A-F school blame game tracks student poverty, not school accountability

It is bad enough that state officials refuse to give low-income children enough support to succeed, but it is worse when they insist on blaming the kids when the kids fall short of the politicians’ expectations. That is essentially what the new A-F grading system for Texas schools is all about, and the practice is contagious.

You may recall that school districts with the largest concentrations of low-income children got a large number of the Ds and Fs when the Texas Education Agency released the first A-F grades last summer. Individual campuses won’t be slapped with letter grades until next summer, unless the Texas law is changed. But based on the numerical grades posted for individual campuses, the same pattern will hold true.

Similar results, to no one’s surprise, where found in Louisiana when that state recently released its A-F grades for the 2017-18 school year. As one commenter pointed out on the deutsch29 blog, “The scores track poverty very well.”

The blog also cites similar, historic results from Florida and North Carolina and credits former Florida Gov. Jeb Bush (brother of the former No Child Left Behind president) with coming up with the A-F idea. It then was spread by the American Legislative Exchange Council (ALEC), as so many bad ideas are, to legislators and governors throughout the country.

Texas, Louisiana and Florida have a couple of other things in common, besides the A-F school grading system. All three under-fund public education, and all three have poverty rates that are higher than the nation as a whole.

Texas spends $10,456 a year per student in average daily attendance, Louisiana spends $12,030 and Florida spends $9,897, all below the national average of $12,756. These figures are based on the National Education Association’s estimates for the 2017-18 school year.

Some 20.7 percent of Texas children (one in five) lived in poverty in 2017. The percentage was similar in Florida, 20 percent, and Louisiana’s was even higher, 27.8 percent (more than one in four). Texas and Florida also have refused to expand the Medicaid program for low-income residents under the Affordable Care Act, even though the federal government would pay most of the cost.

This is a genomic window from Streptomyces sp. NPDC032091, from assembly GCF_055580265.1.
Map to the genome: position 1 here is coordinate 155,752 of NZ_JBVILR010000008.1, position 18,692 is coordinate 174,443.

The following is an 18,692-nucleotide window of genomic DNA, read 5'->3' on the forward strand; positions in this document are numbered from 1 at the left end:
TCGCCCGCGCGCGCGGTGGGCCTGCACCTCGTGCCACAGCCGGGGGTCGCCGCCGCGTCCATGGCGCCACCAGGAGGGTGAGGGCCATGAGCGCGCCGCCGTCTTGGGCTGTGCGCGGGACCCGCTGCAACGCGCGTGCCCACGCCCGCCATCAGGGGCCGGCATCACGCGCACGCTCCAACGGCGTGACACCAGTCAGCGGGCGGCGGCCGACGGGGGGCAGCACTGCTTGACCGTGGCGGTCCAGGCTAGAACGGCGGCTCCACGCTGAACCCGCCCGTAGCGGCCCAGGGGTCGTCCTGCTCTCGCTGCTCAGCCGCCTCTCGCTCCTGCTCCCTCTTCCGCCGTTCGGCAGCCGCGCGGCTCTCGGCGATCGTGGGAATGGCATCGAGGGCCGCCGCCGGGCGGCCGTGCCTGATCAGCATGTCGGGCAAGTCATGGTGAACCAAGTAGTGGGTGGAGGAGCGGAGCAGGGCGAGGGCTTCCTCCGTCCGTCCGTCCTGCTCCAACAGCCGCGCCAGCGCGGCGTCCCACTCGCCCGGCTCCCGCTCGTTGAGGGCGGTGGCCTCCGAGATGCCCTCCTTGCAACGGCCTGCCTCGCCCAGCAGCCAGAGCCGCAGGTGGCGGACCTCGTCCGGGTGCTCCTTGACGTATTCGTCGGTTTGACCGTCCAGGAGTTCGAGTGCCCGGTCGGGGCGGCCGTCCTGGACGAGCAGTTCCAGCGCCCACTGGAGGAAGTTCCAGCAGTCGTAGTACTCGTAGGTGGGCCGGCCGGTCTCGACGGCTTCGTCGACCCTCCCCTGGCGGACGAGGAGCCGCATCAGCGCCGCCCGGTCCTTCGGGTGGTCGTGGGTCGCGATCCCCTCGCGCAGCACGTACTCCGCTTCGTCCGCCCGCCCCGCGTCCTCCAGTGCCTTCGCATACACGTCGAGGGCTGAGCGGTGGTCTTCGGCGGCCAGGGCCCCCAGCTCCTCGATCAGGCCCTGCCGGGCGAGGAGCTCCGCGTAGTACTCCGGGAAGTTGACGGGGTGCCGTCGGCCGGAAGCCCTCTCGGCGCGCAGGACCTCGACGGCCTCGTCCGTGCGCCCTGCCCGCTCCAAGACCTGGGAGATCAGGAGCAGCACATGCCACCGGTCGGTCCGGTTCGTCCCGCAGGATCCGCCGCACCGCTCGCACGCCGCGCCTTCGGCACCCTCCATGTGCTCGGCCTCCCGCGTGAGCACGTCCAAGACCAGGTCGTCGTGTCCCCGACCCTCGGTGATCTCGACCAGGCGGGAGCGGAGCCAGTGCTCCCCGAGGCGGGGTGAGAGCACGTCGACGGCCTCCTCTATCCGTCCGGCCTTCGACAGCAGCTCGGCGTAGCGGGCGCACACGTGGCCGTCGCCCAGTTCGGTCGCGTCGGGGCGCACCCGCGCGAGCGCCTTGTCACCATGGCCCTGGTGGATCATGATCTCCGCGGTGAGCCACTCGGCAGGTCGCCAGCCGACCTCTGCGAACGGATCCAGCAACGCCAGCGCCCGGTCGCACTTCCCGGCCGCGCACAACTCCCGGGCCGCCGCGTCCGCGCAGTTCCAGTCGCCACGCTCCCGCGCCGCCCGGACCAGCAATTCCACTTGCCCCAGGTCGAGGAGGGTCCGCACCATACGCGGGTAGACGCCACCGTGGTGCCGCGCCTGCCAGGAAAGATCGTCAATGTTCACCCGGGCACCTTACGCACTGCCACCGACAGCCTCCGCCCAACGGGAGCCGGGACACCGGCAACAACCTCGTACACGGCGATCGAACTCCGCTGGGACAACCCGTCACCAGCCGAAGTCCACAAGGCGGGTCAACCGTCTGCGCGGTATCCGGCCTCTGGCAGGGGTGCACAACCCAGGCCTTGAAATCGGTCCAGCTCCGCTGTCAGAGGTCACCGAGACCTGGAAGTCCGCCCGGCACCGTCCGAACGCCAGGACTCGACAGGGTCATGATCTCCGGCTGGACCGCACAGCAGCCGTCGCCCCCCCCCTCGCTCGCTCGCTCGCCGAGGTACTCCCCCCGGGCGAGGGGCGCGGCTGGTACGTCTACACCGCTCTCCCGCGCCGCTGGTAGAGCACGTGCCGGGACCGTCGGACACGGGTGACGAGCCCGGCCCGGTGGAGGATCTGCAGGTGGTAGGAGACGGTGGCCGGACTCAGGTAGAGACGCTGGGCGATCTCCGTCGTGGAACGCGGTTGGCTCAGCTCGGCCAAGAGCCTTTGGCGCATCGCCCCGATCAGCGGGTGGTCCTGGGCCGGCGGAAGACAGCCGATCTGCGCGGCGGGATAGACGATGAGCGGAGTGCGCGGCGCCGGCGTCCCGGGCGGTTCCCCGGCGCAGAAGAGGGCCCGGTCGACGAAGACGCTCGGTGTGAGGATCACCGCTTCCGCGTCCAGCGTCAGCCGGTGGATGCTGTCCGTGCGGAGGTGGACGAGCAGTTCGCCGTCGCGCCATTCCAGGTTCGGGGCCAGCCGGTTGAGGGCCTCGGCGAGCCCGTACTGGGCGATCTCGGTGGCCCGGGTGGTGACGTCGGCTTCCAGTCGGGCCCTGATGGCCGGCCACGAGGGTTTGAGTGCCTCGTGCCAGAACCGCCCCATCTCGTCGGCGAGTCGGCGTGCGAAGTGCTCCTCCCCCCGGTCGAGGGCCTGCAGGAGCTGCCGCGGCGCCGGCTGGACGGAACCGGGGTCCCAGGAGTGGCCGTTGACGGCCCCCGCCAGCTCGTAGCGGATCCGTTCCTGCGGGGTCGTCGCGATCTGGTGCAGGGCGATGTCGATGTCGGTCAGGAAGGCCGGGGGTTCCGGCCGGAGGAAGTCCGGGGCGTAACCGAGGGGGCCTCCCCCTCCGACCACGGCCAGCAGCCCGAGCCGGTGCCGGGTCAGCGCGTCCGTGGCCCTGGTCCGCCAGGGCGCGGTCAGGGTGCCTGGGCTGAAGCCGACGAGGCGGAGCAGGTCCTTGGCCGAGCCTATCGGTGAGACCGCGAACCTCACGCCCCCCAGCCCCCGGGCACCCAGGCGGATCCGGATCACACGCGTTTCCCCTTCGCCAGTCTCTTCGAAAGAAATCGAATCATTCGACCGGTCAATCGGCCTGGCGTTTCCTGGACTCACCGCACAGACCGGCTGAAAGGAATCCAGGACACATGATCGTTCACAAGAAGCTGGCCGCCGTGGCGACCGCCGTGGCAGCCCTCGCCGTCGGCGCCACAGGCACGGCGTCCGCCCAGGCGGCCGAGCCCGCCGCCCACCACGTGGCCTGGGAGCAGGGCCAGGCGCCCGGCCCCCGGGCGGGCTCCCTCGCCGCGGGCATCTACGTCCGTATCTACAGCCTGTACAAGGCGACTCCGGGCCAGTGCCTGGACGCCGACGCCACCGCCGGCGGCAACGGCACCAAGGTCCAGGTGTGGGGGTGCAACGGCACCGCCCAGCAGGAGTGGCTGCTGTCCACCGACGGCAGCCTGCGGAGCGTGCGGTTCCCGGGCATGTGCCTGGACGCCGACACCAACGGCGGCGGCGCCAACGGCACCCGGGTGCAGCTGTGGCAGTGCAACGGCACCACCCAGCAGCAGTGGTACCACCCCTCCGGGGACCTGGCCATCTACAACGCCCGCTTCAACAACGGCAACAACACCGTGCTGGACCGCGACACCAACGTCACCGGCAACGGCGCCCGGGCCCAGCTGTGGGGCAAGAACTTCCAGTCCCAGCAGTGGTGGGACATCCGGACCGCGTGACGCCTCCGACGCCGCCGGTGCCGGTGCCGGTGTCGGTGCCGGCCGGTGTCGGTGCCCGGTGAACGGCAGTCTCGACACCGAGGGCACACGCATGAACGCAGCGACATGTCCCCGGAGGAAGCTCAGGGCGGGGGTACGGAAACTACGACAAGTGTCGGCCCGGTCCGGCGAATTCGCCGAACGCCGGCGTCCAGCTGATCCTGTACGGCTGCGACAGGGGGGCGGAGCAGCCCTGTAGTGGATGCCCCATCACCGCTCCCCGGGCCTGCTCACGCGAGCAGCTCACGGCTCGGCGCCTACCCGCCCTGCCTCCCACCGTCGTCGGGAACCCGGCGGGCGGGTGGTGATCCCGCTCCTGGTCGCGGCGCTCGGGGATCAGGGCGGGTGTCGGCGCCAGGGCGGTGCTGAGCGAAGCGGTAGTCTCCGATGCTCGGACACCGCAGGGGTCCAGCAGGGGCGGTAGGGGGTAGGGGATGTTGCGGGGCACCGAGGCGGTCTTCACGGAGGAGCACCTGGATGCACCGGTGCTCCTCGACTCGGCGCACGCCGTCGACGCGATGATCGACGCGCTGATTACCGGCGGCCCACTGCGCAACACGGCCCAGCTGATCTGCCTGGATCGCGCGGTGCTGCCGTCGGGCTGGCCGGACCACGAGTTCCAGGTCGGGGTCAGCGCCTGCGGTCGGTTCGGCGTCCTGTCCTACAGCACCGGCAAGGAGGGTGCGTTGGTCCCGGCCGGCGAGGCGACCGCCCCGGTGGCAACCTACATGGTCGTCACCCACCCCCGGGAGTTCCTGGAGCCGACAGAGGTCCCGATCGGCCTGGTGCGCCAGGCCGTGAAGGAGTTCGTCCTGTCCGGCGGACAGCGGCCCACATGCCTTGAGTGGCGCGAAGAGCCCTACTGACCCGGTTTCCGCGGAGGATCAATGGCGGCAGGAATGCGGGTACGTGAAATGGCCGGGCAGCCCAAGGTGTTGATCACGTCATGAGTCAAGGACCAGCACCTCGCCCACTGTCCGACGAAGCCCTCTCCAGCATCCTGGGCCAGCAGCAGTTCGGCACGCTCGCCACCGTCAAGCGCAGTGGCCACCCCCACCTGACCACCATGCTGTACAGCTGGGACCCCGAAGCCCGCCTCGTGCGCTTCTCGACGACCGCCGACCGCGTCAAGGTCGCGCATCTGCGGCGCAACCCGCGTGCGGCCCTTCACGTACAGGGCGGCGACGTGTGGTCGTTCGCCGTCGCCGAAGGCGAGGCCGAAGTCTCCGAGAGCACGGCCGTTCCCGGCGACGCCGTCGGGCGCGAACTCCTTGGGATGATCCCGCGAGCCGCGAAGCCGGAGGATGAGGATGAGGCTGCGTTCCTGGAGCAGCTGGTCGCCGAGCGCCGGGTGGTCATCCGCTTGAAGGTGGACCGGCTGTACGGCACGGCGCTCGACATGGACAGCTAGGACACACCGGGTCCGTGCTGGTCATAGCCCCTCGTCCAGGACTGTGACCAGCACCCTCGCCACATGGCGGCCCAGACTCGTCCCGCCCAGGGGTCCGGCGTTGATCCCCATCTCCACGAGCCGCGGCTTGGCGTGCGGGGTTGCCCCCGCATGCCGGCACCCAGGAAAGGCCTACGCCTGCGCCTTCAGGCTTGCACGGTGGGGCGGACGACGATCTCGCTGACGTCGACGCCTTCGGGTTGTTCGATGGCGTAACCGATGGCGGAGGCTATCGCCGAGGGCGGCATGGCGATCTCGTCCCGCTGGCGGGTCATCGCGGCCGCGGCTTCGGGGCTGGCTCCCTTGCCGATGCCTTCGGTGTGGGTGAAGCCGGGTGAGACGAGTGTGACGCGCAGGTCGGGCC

Poverty impacts a child’s ability to learn in many ways, including through poor nutrition, inadequate health care, and in some cases homelessness. Poverty also impacts a child’s ability to pass the standardized tests on which the A-F grades for their schools are largely based.

Low-income parents can’t afford the tutoring and the special STAAR-prep classes that many children of middle- and upper-income families receive. Many low-income parents also are busying working second and third jobs to support their families and don’t have time to help their children with homework. Many don’t have the educational backgrounds to help their children with school assignments or prepare for STAAR exams. And many don’t speak English well.

I am encouraged that Dennis Bonnen, the new House speaker-apparent, has said fixing the school finance system will be his top priority. While he is at it, he also should get the A-F blame-the-kids law repealed.

“The truth of the matter is that A-F shames and blames poor children, it shames and blames the professionals that love those children and it needs to be repealed,” the Rev. Charles F. Johnson, executive director of Pastors for Texas Children, told the Austin American-Statesman.

The children whose schools stand to get the most Ds and Fs don’t deserve a stigma from state officials. They need more resources from state officials.

 

 

 

 

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